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Characteristics of air bubbles and hydrates in the Dome Fuji ice core, Antarctica

Published online by Cambridge University Press:  14 September 2017

Hideki Narita
Affiliation:
Institute of Low Temperature Science, Hokkaido University, Sapporo, Hokkaido 060-0819, Japan
Nobuhiko Azuma
Affiliation:
Magaoka University of Technology, Nagaoka, Niigata 940-2137, Japan
Takeo Hondoh
Affiliation:
Institute of Low Temperature Science, Hokkaido University, Sapporo, Hokkaido 060-0819, Japan
Michiko Fujii
Affiliation:
Institute of Low Temperature Science, Hokkaido University, Sapporo, Hokkaido 060-0819, Japan
Mituo Kawaguchi
Affiliation:
Magaoka University of Technology, Nagaoka, Niigata 940-2137, Japan
Shinji Mae
Affiliation:
Department of Engineering, Hokkaido University, Sapporo, Hokkaido 005-0004, Japan
Hitoshi Shoji
Affiliation:
Kitami Institute of Technology, Koen-cho 165, Kitami, Hokkaido 090-0015, Japan
Takao Kameda
Affiliation:
Kitami Institute of Technology, Koen-cho 165, Kitami, Hokkaido 090-0015, Japan
Okitusgu Watanabe
Affiliation:
National Institute of Polar Research, Itabashi-ku, Tokyo 173-0015, Japan
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Abstract

Air bubbles trapped near the surface of an ice sheet are transformed into air hydrates below a certain depth Their volume and number varies partly with environment and climate. Air bubbles and hydrates at 120-2200 m depth in the Dome Fuji (Dome F) ice core were examined with a microscope. This depth range covers the Holocene/Last Glacial/Last Interglacial/Previous Glacial periods. No air bubbles were seen below about 1100 m depth, and air hydrates began to appear from about 600 m. The observed number of air bubbles and hydrates was similar to that found in the Vostok ice core. For the ice covering the Last Glacial Maximum period, however the hydrate concentration in the Dome F core is about half that of the Vostok core. Reference to snow metamorphism and packing does not explain this finding.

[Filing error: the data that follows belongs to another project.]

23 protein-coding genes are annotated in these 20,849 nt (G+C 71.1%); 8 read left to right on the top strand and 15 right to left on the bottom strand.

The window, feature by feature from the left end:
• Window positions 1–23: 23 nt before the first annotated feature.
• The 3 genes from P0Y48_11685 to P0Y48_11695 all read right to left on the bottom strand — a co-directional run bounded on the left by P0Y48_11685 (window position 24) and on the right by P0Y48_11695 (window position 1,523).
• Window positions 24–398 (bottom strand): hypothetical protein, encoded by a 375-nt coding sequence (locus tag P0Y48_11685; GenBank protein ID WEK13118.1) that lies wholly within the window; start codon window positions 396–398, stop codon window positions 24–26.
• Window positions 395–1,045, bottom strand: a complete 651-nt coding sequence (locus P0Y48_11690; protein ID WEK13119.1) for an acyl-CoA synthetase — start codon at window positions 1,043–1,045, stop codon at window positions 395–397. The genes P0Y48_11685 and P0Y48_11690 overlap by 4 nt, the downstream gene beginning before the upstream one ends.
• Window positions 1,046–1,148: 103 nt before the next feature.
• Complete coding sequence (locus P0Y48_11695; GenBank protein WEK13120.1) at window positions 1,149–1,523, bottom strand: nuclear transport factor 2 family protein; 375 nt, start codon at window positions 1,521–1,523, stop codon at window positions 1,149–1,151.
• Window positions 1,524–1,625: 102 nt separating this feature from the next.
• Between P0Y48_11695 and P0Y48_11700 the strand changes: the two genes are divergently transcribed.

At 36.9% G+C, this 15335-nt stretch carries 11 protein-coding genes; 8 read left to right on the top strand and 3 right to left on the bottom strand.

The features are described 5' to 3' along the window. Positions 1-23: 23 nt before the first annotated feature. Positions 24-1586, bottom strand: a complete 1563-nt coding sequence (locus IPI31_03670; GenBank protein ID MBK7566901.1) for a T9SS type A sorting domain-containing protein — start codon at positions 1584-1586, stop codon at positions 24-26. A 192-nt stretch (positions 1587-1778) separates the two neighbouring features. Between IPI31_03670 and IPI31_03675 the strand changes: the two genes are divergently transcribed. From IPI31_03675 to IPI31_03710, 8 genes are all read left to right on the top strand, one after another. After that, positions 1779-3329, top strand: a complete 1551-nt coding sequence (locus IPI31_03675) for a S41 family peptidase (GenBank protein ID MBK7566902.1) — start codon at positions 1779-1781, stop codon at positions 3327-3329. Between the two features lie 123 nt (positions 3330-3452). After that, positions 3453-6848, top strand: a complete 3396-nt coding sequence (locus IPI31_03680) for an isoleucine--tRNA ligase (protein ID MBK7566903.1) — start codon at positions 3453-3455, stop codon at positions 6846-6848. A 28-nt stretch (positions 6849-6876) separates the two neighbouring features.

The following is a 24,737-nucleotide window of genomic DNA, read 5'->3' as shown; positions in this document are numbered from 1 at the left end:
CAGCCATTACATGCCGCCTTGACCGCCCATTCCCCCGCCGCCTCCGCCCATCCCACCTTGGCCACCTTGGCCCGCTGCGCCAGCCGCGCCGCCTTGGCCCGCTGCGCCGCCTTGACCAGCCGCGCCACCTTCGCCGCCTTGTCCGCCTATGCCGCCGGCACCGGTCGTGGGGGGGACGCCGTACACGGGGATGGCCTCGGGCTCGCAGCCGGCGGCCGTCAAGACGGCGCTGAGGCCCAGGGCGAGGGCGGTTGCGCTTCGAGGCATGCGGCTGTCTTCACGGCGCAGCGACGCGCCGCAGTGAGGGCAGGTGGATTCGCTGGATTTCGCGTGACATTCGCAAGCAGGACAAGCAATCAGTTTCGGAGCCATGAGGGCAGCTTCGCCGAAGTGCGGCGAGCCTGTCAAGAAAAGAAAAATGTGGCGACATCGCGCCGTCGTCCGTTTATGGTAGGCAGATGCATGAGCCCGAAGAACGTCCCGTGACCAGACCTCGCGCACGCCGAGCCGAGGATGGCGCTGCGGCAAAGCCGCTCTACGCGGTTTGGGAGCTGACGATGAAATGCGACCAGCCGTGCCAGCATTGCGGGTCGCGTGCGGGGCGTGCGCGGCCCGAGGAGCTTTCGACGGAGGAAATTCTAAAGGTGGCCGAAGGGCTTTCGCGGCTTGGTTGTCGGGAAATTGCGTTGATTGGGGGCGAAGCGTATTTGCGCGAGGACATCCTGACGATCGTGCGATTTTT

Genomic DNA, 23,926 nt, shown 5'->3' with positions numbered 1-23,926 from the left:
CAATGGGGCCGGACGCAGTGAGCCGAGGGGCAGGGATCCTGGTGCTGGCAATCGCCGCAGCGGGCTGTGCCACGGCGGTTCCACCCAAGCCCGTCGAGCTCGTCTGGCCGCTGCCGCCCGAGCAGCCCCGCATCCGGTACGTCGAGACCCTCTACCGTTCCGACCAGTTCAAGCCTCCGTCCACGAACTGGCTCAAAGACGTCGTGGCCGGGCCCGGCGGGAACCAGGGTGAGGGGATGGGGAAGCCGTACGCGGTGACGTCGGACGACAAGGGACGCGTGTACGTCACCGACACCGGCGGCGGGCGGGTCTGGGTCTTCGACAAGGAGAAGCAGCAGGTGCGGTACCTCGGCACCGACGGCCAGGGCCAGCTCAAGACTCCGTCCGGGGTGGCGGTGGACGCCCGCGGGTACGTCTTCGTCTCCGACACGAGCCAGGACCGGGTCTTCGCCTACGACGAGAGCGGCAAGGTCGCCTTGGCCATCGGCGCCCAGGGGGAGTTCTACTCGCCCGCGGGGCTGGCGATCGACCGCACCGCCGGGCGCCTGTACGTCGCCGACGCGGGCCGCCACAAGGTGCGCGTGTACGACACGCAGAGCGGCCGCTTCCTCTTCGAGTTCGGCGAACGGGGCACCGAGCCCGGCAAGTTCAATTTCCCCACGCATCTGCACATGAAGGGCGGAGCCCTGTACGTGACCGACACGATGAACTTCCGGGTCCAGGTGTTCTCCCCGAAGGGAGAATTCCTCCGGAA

Type
Research Article
Copyright
Copyright © International Glaciological Society 1999

Introduction

As snowpacks compress during the transition from firn to ice, air voids change to channels, and then to air bubbles. The bubbles shrink with increasing depth because of overburden pressure. Finally, at some depth, they disappear. Simultaneously, air clathrate-hydrates begin to form. Their formation depends on temperature and pressure, and the dissociation of air hydrates (Reference MillerMiller, 1969). Reference Uchida, Hondoh, Mae, Lipenkov and DuvalUchida and others (1994) found that fluctuations of hydrates in the Vostok ice core are correlated with climatic changes. In particular, the number concentration of hydrates varied remarkably in the Last Interglacial period. Fluctuations in the number concentration of air bubbles from the Vostok ice core (Reference Barkov and LipenkovBarkov and Lipenkov, 1984; Reference LipenkovLipenkov, 1989) are also correlated with climatic variations. The data contain information about the deposition of snow on the surface of ice sheets and its subsequent metamorphosis, and may thus be expected to be correlated with climatic variations.

A 2500.72 m deep ice core was drilled at Dome Fuji (Dome F) station (77°19’01"S, 39°42’12" E) by Japanese Antarctic Research Expedition (JARE) parties from 1993 to 1997. Forty per cent of the ice core was cut lengthwise and 2251.39 m was brought to Japan in 1996. The samples were stored in a cold room at-50°C.

Observation Methods and Measurements